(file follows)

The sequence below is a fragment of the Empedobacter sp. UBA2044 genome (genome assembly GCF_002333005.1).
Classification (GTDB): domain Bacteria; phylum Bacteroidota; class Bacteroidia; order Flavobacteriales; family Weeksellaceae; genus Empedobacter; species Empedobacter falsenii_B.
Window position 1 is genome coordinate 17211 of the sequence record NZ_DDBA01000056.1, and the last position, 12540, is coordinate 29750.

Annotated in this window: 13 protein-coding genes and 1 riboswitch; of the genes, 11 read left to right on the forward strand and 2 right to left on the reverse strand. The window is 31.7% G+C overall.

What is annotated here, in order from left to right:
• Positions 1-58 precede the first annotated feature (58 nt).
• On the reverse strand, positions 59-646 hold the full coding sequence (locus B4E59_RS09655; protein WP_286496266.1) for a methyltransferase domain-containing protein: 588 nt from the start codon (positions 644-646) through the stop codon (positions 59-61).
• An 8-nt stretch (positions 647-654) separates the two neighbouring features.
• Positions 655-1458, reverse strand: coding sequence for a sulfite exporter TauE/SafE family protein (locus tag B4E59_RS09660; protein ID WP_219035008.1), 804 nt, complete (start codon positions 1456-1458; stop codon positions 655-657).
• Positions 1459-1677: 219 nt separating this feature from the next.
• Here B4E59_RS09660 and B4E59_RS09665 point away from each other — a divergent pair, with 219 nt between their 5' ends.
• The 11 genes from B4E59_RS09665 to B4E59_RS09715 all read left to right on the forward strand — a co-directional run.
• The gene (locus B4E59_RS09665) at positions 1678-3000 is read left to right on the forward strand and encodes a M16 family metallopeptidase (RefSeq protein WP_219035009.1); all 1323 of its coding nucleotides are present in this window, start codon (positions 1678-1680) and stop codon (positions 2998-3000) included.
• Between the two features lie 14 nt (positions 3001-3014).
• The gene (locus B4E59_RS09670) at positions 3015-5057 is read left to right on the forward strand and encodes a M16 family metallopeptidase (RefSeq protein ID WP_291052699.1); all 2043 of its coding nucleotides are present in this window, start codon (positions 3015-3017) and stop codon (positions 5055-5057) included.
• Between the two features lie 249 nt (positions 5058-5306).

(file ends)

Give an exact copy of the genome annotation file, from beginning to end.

The sequence below is a fragment of the Empedobacter sp. UBA2044 genome (genome assembly GCF_002333005.1).
Classification (GTDB): domain Bacteria; phylum Bacteroidota; class Bacteroidia; order Flavobacteriales; family Weeksellaceae; genus Empedobacter; species Empedobacter falsenii_B.
Window position 1 is genome coordinate 17211 of the sequence record NZ_DDBA01000056.1, and the last position, 12540, is coordinate 29750.

Annotated in this window: 13 protein-coding genes and 1 riboswitch; of the genes, 11 read left to right on the forward strand and 2 right to left on the reverse strand. The window is 31.7% G+C overall.

What is annotated here, in order from left to right:
• Positions 1-58 precede the first annotated feature (58 nt).
• On the reverse strand, positions 59-646 hold the full coding sequence (locus B4E59_RS09655; protein WP_286496266.1) for a methyltransferase domain-containing protein: 588 nt from the start codon (positions 644-646) through the stop codon (positions 59-61).
• An 8-nt stretch (positions 647-654) separates the two neighbouring features.
• Positions 655-1458, reverse strand: coding sequence for a sulfite exporter TauE/SafE family protein (locus tag B4E59_RS09660; protein ID WP_219035008.1), 804 nt, complete (start codon positions 1456-1458; stop codon positions 655-657).
• Positions 1459-1677: 219 nt separating this feature from the next.
• Here B4E59_RS09660 and B4E59_RS09665 point away from each other — a divergent pair, with 219 nt between their 5' ends.
• The 11 genes from B4E59_RS09665 to B4E59_RS09715 all read left to right on the forward strand — a co-directional run.
• The gene (locus B4E59_RS09665) at positions 1678-3000 is read left to right on the forward strand and encodes a M16 family metallopeptidase (RefSeq protein WP_219035009.1); all 1323 of its coding nucleotides are present in this window, start codon (positions 1678-1680) and stop codon (positions 2998-3000) included.
• Between the two features lie 14 nt (positions 3001-3014).
• The gene (locus B4E59_RS09670) at positions 3015-5057 is read left to right on the forward strand and encodes a M16 family metallopeptidase (RefSeq protein ID WP_291052699.1); all 2043 of its coding nucleotides are present in this window, start codon (positions 3015-3017) and stop codon (positions 5055-5057) included.
• Between the two features lie 249 nt (positions 5058-5306).